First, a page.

Analyzing fantasy

When you are to analyze fantasy texts in class or in a written assignment, you should be aware that there are elements which are uniquely relevant for fantasy analysis. 

On the following pages we go into the following aspects of analyzing fantasy:

Of course, most of the general advice about fiction analysis will also be relevant for your work. E.g. talking about characters and themes is always a good idea.


Here you can read an extract from our study guide:


The antagonist is the evil villain whom the protagonist must fight. Typically, the antagonist wants to take over the world or destroy the natural order of things. 

In many types of fantasy, the antagonist is purely evil, which makes it impossible to sympathize with him/her. One example is the White Witch in The Lion, the Witch and the Wardrobe (1950). Her evil and cold nature is even reflected in the eternal winter that has fallen on Narnia during her reign.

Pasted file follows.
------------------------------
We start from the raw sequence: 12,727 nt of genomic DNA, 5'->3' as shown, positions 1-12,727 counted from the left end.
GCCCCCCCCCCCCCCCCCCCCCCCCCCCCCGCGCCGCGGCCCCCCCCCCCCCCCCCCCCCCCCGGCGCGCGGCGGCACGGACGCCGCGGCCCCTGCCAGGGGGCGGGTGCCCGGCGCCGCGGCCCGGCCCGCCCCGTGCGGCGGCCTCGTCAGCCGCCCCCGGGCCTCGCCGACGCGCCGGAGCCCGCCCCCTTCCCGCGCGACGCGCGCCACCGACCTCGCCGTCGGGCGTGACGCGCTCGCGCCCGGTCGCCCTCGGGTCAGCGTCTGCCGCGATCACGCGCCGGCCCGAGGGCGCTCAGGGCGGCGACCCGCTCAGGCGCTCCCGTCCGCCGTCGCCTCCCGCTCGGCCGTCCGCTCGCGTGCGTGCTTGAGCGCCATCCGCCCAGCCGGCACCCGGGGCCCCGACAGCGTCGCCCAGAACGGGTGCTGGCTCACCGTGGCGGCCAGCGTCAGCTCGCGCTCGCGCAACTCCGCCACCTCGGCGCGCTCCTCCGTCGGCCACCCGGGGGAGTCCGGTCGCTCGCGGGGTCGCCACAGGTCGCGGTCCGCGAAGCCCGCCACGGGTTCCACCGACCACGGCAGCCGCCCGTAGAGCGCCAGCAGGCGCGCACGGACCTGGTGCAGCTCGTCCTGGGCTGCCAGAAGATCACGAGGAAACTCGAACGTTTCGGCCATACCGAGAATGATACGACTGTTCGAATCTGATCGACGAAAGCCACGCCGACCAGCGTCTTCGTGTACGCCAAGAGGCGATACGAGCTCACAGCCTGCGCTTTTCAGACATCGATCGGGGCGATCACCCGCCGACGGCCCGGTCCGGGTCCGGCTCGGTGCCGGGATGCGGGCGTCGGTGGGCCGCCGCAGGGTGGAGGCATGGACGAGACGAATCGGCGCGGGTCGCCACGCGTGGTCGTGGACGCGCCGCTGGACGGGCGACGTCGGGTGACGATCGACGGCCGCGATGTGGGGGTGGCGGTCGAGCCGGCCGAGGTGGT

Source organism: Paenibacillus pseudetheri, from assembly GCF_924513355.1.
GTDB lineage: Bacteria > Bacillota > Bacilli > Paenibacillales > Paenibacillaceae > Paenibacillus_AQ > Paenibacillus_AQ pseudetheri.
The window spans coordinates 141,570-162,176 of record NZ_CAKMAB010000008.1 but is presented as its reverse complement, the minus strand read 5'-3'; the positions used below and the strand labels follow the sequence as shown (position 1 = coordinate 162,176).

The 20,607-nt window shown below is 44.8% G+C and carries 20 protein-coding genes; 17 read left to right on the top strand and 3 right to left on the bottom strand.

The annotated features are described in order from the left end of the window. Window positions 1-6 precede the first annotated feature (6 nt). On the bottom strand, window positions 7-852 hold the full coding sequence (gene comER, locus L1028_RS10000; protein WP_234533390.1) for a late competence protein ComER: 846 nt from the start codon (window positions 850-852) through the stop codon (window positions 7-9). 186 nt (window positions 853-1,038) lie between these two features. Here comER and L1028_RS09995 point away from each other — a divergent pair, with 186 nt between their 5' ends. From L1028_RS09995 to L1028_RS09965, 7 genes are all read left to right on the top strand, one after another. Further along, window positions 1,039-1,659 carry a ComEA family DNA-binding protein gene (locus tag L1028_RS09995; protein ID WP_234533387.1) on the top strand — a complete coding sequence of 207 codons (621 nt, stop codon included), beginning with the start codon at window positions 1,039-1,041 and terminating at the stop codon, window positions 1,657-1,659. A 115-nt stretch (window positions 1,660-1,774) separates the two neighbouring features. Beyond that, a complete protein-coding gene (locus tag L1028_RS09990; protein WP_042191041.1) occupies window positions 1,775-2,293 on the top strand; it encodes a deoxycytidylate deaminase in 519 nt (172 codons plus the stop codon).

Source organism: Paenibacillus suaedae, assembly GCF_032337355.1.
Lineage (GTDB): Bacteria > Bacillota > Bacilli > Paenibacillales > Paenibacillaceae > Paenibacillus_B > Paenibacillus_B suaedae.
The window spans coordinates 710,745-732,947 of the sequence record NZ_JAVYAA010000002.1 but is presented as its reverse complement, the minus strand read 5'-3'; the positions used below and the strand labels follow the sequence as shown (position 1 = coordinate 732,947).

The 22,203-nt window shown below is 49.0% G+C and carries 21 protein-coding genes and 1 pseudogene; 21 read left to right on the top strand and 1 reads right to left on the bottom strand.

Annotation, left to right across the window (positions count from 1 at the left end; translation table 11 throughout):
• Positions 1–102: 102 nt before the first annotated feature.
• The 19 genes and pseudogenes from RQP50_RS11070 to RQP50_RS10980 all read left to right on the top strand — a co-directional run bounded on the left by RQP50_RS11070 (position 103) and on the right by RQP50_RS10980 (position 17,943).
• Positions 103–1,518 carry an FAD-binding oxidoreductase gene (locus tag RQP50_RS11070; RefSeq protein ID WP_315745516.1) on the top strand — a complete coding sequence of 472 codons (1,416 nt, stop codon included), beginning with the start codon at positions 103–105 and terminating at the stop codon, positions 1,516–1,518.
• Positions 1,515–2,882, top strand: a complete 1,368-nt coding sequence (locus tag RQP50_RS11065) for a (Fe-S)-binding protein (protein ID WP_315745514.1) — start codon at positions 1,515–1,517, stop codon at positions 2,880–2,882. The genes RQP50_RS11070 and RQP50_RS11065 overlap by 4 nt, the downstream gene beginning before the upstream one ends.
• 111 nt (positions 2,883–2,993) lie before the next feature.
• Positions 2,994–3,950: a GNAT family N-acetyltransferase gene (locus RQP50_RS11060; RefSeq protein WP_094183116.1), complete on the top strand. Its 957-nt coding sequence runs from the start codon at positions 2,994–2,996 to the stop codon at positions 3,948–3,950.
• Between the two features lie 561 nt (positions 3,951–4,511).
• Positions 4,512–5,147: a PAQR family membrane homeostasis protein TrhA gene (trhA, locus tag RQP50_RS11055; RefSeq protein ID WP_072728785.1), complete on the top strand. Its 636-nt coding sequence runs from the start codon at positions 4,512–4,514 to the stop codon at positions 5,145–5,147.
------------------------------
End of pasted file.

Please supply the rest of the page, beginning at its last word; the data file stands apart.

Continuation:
In some modern fantasy stories, however, the antagonist is a bit more relatable. In A Song of Ice and Fire (1996-ongoing), Cersei Lannister is cruel and devious. However, we are able to understand why she became that way, as she grew up with a cold father and was married off to a man who did not care. This becomes clear when she is made a viewpoint character in volume 4, enabling readers to gain access to her thoughts and feelings. Thus, in such cases it may be relevant to analyze how the story plays with reader sympathy. 

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